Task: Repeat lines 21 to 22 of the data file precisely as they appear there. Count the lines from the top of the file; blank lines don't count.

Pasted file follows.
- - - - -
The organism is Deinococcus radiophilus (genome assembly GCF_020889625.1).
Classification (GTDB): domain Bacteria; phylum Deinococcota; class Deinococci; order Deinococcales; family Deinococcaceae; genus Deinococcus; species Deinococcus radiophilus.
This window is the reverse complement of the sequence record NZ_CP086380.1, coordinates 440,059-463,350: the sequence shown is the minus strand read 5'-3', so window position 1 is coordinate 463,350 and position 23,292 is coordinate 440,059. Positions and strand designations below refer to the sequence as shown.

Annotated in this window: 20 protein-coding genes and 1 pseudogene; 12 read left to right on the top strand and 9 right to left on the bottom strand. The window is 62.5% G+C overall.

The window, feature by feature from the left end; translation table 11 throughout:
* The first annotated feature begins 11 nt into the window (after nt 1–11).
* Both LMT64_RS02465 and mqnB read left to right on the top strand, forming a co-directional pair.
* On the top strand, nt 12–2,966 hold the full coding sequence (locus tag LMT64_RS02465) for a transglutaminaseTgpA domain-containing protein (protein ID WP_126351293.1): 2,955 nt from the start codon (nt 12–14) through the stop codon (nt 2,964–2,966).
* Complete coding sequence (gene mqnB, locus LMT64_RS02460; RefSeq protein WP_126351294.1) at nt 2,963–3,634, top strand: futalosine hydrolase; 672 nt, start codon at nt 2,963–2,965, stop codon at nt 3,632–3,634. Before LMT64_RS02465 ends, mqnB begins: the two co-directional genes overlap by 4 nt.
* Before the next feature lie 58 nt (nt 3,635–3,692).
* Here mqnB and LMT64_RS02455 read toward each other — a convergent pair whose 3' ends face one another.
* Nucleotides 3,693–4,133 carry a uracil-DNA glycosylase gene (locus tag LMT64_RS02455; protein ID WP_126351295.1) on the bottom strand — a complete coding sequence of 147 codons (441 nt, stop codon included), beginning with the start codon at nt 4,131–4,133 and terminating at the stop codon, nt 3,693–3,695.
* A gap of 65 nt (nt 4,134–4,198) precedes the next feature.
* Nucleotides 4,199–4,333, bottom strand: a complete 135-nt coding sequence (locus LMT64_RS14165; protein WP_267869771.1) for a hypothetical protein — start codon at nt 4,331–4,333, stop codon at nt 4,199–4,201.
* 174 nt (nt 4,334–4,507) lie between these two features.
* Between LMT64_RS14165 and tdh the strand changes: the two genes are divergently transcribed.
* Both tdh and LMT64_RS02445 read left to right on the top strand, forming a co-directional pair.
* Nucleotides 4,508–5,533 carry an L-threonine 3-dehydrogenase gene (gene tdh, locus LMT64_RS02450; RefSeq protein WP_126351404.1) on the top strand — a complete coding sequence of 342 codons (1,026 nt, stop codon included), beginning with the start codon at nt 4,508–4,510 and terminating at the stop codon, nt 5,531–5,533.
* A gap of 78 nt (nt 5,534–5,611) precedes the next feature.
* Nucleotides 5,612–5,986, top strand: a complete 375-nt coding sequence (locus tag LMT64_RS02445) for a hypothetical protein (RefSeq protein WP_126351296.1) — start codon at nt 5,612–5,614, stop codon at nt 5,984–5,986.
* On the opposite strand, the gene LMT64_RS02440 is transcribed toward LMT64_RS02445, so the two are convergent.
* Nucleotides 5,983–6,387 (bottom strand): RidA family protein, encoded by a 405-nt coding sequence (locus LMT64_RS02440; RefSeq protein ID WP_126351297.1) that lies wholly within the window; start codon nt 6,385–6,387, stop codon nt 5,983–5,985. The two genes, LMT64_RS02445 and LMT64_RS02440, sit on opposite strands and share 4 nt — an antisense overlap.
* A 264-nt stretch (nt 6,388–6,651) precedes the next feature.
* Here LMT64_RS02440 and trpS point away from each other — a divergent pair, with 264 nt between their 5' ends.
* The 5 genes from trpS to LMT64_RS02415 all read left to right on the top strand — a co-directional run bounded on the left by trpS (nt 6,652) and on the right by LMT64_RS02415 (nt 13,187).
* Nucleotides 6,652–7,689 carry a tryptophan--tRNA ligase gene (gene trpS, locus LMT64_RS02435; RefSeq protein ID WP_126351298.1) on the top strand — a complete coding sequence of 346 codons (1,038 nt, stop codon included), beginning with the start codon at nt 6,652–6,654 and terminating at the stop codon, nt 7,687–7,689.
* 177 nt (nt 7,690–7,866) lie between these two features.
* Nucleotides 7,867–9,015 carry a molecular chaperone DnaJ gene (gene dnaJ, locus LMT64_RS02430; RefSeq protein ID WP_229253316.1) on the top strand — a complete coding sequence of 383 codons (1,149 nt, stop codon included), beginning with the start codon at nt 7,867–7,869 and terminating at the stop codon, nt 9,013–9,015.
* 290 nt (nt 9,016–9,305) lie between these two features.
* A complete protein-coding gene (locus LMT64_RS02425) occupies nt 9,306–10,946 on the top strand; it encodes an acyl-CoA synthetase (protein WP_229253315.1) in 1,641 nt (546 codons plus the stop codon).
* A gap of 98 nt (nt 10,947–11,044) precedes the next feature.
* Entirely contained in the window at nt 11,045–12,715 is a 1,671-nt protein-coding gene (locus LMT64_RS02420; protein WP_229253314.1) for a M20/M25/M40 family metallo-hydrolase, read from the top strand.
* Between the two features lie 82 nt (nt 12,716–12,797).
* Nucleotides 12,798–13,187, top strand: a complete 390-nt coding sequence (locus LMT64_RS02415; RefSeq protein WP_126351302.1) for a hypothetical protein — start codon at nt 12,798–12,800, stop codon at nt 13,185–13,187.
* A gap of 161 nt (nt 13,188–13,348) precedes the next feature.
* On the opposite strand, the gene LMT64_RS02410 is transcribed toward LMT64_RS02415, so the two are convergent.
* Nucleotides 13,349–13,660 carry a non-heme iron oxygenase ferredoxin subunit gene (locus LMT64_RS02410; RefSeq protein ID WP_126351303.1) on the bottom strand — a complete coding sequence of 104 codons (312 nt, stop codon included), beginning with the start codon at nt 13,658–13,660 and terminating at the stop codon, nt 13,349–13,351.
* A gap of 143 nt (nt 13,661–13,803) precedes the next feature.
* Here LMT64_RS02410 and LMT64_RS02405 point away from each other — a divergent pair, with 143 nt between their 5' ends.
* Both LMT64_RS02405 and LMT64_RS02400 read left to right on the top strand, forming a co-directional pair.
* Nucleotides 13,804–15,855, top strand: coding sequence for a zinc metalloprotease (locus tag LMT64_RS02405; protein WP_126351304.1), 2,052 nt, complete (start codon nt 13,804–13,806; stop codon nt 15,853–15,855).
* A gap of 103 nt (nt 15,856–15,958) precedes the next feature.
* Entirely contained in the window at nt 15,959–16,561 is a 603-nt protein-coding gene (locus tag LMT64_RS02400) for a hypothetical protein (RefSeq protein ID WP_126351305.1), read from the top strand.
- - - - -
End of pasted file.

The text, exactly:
* On the opposite strand, the gene LMT64_RS02440 is transcribed toward LMT64_RS02445, so the two are convergent.
* Nucleotides 5,983–6,387 (bottom strand): RidA family protein, encoded by a 405-nt coding sequence (locus LMT64_RS02440; RefSeq protein ID WP_126351297.1) that lies wholly within the window; start codon nt 6,385–6,387, stop codon nt 5,983–5,985. The two genes, LMT64_RS02445 and LMT64_RS02440, sit on opposite strands and share 4 nt — an antisense overlap.